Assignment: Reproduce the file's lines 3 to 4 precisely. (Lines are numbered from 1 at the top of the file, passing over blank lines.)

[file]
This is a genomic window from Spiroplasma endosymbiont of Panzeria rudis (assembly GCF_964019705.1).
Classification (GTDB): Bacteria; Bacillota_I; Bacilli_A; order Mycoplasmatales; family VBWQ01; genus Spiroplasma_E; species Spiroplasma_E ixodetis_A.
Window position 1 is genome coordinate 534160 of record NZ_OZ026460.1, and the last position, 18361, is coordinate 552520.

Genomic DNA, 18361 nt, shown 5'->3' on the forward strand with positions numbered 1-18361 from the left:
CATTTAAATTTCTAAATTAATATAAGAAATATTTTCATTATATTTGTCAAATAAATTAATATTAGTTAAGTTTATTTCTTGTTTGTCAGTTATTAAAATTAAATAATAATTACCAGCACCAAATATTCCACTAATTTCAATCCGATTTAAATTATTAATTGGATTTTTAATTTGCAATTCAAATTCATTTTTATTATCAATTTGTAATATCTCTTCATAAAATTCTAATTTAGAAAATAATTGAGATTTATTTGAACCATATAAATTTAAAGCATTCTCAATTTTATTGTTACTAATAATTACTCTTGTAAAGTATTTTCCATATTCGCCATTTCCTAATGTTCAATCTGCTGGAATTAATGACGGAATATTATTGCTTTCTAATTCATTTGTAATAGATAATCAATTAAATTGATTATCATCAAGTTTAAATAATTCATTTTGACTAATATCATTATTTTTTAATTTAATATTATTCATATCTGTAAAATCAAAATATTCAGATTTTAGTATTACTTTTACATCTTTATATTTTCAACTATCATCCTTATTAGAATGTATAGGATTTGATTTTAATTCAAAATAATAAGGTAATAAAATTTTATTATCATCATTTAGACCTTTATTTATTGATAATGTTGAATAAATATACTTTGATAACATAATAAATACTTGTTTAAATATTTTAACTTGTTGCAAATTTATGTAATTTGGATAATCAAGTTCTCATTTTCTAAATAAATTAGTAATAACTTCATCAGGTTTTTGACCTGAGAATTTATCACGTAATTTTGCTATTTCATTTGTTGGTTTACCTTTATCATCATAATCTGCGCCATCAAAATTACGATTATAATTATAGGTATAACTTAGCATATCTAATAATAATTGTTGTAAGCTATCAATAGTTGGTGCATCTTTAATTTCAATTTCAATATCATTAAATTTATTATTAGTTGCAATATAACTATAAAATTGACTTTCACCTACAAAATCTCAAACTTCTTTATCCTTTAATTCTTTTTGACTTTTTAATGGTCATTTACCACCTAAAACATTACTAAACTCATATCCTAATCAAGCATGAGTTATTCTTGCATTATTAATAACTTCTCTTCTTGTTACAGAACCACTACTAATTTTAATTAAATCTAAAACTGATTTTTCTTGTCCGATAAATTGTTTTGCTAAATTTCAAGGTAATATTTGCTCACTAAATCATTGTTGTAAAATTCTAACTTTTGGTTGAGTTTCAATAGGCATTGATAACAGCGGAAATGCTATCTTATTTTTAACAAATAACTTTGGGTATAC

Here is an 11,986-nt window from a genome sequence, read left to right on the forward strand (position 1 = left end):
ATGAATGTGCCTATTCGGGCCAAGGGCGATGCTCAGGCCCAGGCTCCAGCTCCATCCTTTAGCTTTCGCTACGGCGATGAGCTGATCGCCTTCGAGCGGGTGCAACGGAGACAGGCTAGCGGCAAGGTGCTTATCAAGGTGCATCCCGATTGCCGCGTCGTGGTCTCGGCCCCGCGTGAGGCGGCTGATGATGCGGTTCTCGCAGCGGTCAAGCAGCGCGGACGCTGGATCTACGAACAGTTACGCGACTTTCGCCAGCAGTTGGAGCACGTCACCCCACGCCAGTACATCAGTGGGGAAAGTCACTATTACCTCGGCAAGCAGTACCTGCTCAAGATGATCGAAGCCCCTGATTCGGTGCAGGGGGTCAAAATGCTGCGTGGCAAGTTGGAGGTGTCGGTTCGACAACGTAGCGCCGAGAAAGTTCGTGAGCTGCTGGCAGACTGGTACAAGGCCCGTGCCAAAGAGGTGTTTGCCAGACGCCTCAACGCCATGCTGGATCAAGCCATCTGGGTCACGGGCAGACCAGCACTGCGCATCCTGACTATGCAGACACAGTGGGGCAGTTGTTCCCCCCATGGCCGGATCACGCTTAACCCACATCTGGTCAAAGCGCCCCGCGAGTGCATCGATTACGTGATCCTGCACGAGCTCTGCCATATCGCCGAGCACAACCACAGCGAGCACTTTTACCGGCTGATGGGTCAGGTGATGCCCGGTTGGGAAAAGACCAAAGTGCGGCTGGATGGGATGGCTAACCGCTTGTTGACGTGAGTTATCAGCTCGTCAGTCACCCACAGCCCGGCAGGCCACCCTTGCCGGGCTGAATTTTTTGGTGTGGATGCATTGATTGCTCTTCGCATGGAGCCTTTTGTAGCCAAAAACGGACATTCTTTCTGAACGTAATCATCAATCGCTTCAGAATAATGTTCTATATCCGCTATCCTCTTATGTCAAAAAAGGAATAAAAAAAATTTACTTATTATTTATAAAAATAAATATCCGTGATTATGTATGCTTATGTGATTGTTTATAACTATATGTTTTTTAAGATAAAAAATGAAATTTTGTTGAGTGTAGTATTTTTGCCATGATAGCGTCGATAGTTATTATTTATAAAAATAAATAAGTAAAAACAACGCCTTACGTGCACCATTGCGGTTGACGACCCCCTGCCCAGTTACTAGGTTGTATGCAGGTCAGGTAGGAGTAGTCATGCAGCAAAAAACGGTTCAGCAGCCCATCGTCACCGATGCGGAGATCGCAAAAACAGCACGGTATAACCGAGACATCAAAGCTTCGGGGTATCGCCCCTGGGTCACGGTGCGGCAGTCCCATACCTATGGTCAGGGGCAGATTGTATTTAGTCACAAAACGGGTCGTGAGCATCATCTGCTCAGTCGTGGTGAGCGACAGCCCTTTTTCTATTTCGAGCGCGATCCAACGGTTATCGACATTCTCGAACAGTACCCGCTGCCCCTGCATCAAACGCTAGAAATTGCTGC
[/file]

Window position 1 is genome coordinate 534160 of record NZ_OZ026460.1, and the last position, 18361, is coordinate 552520.

Genomic DNA, 18361 nt, shown 5'->3' on the forward strand with positions numbered 1-18361 from the left: